for Attendance at High Risk Deliveries by a Specialist Neonatologist
|Reviewed by Clinical
The need for a specialist
Neonatologist to attend a delivery depends on:
- The experience of the registrar, fellow, or
NS-ANP "on call".
- The level of concern of the obstetric staff.
- The clinical scenario.
There should be good
communication between the neonatologist and both the resident neonatal staff and
the obstetric service. During office hours a "high
risk" case should be discussed with the neonatologist "on duty" for
level 3 and out of hours with the neonatologist "on call".
If an obstetrician has concerns
regarding a potential delivery and wishes a specialist neonatologist to attend
that delivery the specialist obstetrician should speak directly to the
is envisaged that:
<28/40 should be discussed so the neonatologist has the option of
attending the delivery.
of infants <26 weeks must be attended by a staff member who is
experienced in stabilising such infants (i.e.an experienced senior registrar, NS-ANP, or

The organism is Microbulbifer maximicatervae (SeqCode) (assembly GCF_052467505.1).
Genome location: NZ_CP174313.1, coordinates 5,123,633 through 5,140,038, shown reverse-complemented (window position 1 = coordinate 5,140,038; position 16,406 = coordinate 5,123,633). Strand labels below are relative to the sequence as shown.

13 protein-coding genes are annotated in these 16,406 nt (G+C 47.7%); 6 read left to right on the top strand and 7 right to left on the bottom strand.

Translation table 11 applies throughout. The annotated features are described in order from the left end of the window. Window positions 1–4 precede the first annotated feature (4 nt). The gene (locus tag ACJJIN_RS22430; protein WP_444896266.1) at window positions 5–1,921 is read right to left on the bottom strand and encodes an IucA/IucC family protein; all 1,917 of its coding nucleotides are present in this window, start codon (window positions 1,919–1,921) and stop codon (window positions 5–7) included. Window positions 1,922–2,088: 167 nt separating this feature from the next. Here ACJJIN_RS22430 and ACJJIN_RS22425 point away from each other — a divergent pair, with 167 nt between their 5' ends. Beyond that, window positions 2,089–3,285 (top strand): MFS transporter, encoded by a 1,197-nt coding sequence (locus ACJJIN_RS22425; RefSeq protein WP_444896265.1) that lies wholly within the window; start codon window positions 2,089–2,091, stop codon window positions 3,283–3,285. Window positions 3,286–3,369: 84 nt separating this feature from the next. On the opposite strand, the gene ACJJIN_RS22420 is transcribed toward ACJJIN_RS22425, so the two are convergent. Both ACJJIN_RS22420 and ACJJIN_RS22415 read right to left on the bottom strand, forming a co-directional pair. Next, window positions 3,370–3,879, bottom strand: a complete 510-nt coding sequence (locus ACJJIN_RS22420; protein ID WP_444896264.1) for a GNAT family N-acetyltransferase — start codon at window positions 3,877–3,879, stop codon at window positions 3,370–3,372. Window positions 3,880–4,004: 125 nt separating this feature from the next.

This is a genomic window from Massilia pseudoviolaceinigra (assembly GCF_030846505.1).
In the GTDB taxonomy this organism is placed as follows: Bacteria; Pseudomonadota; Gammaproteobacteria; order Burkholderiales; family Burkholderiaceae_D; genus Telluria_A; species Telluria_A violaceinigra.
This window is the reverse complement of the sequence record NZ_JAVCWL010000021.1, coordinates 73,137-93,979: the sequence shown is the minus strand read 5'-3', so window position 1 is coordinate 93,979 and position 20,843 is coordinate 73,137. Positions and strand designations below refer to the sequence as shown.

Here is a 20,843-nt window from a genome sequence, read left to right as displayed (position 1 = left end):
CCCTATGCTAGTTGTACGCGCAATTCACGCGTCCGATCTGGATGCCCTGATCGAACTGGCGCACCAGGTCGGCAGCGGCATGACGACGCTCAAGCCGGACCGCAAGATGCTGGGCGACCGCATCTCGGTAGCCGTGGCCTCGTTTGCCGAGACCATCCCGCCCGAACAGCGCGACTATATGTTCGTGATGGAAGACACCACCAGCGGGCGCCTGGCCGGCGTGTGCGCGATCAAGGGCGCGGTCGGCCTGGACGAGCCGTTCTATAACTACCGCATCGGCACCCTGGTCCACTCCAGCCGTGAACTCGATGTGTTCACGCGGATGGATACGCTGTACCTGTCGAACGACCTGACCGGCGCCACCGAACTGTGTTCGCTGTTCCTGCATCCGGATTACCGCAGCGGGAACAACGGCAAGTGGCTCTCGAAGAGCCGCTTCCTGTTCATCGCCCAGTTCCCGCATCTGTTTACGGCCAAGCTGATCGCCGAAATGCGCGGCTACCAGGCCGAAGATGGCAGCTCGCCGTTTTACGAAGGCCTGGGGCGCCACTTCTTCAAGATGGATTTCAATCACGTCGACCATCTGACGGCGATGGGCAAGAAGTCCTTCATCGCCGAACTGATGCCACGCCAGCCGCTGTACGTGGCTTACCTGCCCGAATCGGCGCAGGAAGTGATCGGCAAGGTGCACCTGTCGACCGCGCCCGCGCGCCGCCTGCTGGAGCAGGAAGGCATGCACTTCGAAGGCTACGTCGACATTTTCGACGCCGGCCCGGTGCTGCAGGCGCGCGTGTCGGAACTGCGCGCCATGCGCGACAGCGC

specialist). This should be
discussed with the neonatologist in advance.
If in doubt, the neonatologist should always be called.
of infants with fetal hydrops or life-threatening congenital anomalies (e.g.
diaphragmatic hernia or other conditions) requiring immediate decisions
regarding resuscitation should be attended by a neonatologist.
any case in which the infant resuscitation was unexpectedly complex or where
there is a poor response to resuscitation the attending
should be called urgently.
attending neonatologist should be notified shortly before or as soon as
practicable following the admission of infants to level 3 care who are:
or <1000 g or ventilated or have significant
sick baby causing concern for medical or senior nursing staff.
circumstance where the resident staff are inexperienced or not confident in
undertaking a treatment or procedure required.